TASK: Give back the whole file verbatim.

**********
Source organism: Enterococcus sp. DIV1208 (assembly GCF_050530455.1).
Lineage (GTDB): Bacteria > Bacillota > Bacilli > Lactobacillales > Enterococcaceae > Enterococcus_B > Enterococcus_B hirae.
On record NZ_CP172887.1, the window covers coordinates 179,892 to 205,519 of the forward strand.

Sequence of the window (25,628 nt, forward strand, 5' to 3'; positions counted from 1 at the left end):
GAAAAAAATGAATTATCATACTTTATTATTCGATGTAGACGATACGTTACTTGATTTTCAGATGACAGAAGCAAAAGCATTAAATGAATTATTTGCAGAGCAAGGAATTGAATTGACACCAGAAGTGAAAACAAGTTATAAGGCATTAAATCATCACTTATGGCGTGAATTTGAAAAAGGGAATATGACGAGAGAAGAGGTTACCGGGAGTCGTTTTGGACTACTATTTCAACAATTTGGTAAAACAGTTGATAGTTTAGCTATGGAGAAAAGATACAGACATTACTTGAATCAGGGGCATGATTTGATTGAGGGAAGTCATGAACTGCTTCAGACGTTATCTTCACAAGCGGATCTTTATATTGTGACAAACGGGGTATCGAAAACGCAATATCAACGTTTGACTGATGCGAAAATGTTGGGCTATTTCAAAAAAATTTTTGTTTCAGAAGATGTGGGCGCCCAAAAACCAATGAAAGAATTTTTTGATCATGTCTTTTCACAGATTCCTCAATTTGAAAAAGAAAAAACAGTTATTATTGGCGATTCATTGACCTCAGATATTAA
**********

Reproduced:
Source organism: Enterococcus sp. DIV1208 (assembly GCF_050530455.1).
Lineage (GTDB): Bacteria > Bacillota > Bacilli > Lactobacillales > Enterococcaceae > Enterococcus_B > Enterococcus_B hirae.
On record NZ_CP172887.1, the window covers coordinates 179,892 to 205,519 of the forward strand.

Sequence of the window (25,628 nt, forward strand, 5' to 3'; positions counted from 1 at the left end):
GAAAAAAATGAATTATCATACTTTATTATTCGATGTAGACGATACGTTACTTGATTTTCAGATGACAGAAGCAAAAGCATTAAATGAATTATTTGCAGAGCAAGGAATTGAATTGACACCAGAAGTGAAAACAAGTTATAAGGCATTAAATCATCACTTATGGCGTGAATTTGAAAAAGGGAATATGACGAGAGAAGAGGTTACCGGGAGTCGTTTTGGACTACTATTTCAACAATTTGGTAAAACAGTTGATAGTTTAGCTATGGAGAAAAGATACAGACATTACTTGAATCAGGGGCATGATTTGATTGAGGGAAGTCATGAACTGCTTCAGACGTTATCTTCACAAGCGGATCTTTATATTGTGACAAACGGGGTATCGAAAACGCAATATCAACGTTTGACTGATGCGAAAATGTTGGGCTATTTCAAAAAAATTTTTGTTTCAGAAGATGTGGGCGCCCAAAAACCAATGAAAGAATTTTTTGATCATGTCTTTTCACAGATTCCTCAATTTGAAAAAGAAAAAACAGTTATTATTGGCGATTCATTGACCTCAGATATTAA